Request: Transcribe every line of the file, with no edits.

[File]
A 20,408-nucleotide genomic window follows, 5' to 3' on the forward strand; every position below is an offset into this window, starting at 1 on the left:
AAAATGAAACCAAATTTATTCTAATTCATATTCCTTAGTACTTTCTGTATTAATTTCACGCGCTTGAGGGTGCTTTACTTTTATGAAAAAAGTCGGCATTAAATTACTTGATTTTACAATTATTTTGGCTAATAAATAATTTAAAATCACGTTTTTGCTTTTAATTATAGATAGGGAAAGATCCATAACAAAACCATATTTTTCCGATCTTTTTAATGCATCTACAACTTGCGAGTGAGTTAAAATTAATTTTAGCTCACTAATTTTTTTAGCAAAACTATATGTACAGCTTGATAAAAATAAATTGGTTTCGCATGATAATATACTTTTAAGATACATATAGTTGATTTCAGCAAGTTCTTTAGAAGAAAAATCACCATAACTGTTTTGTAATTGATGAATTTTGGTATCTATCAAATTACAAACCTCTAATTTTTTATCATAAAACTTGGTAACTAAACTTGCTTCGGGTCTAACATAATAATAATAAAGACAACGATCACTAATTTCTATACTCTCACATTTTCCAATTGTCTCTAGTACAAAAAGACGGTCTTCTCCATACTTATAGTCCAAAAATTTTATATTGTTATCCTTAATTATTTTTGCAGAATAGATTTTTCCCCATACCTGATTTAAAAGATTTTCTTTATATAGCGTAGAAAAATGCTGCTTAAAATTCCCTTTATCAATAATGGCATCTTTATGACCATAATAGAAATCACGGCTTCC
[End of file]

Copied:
A 20,408-nucleotide genomic window follows, 5' to 3' on the forward strand; every position below is an offset into this window, starting at 1 on the left:
AAAATGAAACCAAATTTATTCTAATTCATATTCCTTAGTACTTTCTGTATTAATTTCACGCGCTTGAGGGTGCTTTACTTTTATGAAAAAAGTCGGCATTAAATTACTTGATTTTACAATTATTTTGGCTAATAAATAATTTAAAATCACGTTTTTGCTTTTAATTATAGATAGGGAAAGATCCATAACAAAACCATATTTTTCCGATCTTTTTAATGCATCTACAACTTGCGAGTGAGTTAAAATTAATTTTAGCTCACTAATTTTTTTAGCAAAACTATATGTACAGCTTGATAAAAATAAATTGGTTTCGCATGATAATATACTTTTAAGATACATATAGTTGATTTCAGCAAGTTCTTTAGAAGAAAAATCACCATAACTGTTTTGTAATTGATGAATTTTGGTATCTATCAAATTACAAACCTCTAATTTTTTATCATAAAACTTGGTAACTAAACTTGCTTCGGGTCTAACATAATAATAATAAAGACAACGATCACTAATTTCTATACTCTCACATTTTCCAATTGTCTCTAGTACAAAAAGACGGTCTTCTCCATACTTATAGTCCAAAAATTTTATATTGTTATCCTTAATTATTTTTGCAGAATAGATTTTTCCCCATACCTGATTTAAAAGATTTTCTTTATATAGCGTAGAAAAATGCTGCTTAAAATTCCCTTTATCAATAATGGCATCTTTATGACCATAATAGAAATCACGGCTTCC